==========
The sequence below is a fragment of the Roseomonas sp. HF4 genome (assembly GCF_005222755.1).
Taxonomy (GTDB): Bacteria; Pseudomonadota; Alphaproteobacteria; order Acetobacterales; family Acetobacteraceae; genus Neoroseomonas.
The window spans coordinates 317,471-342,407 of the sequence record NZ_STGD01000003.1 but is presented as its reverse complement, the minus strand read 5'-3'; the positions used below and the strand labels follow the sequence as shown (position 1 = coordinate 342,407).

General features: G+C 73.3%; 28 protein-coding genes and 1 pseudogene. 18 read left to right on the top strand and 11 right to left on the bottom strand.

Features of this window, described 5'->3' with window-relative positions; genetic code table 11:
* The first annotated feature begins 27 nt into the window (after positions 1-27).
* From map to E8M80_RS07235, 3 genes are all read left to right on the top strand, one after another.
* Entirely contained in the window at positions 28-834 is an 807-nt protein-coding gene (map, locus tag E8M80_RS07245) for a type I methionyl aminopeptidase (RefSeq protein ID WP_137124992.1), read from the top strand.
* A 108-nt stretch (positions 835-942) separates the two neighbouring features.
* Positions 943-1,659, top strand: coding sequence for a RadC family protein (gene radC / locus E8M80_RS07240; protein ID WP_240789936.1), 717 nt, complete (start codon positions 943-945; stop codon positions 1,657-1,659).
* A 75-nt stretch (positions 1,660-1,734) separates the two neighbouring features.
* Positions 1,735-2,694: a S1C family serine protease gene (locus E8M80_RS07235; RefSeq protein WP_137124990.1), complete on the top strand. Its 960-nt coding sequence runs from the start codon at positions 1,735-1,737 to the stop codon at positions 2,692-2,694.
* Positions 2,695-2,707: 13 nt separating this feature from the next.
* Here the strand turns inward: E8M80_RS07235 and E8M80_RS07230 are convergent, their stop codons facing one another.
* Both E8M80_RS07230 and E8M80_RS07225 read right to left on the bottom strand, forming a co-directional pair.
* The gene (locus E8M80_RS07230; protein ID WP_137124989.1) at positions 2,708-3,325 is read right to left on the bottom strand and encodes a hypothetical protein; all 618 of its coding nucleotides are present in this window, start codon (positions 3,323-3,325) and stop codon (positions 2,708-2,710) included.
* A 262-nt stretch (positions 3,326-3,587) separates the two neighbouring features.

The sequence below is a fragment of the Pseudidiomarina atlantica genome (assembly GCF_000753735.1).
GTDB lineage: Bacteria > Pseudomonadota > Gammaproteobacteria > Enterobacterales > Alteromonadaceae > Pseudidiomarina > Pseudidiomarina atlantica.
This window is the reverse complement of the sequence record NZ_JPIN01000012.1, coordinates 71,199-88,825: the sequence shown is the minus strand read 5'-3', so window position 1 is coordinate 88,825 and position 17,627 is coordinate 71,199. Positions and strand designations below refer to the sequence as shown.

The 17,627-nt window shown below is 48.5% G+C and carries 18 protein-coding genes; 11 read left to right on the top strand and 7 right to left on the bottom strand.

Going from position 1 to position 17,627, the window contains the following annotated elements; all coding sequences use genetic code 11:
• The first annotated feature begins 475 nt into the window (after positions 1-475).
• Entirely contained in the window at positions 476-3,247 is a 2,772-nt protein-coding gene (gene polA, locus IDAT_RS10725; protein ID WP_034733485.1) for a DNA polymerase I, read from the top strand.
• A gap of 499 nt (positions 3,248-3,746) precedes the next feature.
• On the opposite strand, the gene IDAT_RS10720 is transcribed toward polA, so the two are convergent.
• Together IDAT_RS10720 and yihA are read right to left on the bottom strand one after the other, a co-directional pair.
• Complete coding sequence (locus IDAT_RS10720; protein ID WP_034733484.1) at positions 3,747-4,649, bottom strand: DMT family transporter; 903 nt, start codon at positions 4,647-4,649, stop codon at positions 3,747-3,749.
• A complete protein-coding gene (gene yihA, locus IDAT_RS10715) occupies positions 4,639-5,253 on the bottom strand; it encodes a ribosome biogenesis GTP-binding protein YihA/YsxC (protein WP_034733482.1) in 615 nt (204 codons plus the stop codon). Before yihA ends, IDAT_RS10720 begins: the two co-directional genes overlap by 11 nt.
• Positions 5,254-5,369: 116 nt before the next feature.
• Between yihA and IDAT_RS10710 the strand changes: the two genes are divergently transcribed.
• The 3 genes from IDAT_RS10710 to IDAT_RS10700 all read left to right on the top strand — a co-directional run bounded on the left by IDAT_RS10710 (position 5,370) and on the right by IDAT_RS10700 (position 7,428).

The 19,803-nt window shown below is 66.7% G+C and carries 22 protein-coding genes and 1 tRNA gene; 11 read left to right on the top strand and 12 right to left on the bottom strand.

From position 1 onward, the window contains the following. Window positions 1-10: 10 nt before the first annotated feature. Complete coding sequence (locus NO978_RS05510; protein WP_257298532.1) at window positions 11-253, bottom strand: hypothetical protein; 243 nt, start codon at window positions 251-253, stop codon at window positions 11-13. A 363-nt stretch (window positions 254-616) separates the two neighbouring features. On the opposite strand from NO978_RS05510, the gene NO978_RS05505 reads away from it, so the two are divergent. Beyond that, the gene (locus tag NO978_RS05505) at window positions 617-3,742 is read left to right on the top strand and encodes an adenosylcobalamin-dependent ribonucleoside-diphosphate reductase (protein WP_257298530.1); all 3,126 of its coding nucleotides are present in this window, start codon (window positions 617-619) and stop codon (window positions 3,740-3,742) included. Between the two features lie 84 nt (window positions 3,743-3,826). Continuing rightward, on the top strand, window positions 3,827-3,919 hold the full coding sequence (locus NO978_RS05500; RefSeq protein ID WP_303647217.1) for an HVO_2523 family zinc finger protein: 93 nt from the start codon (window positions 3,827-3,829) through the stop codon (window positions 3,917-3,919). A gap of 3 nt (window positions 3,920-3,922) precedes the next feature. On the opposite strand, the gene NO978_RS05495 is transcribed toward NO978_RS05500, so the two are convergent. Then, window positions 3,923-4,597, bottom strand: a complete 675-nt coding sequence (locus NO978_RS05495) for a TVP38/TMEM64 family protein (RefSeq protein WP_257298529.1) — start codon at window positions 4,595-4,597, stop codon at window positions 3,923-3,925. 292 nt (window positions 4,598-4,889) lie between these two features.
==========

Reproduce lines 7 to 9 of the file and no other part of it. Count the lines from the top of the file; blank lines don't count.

* From map to E8M80_RS07235, 3 genes are all read left to right on the top strand, one after another.
* Entirely contained in the window at positions 28-834 is an 807-nt protein-coding gene (map, locus tag E8M80_RS07245) for a type I methionyl aminopeptidase (RefSeq protein ID WP_137124992.1), read from the top strand.
* A 108-nt stretch (positions 835-942) separates the two neighbouring features.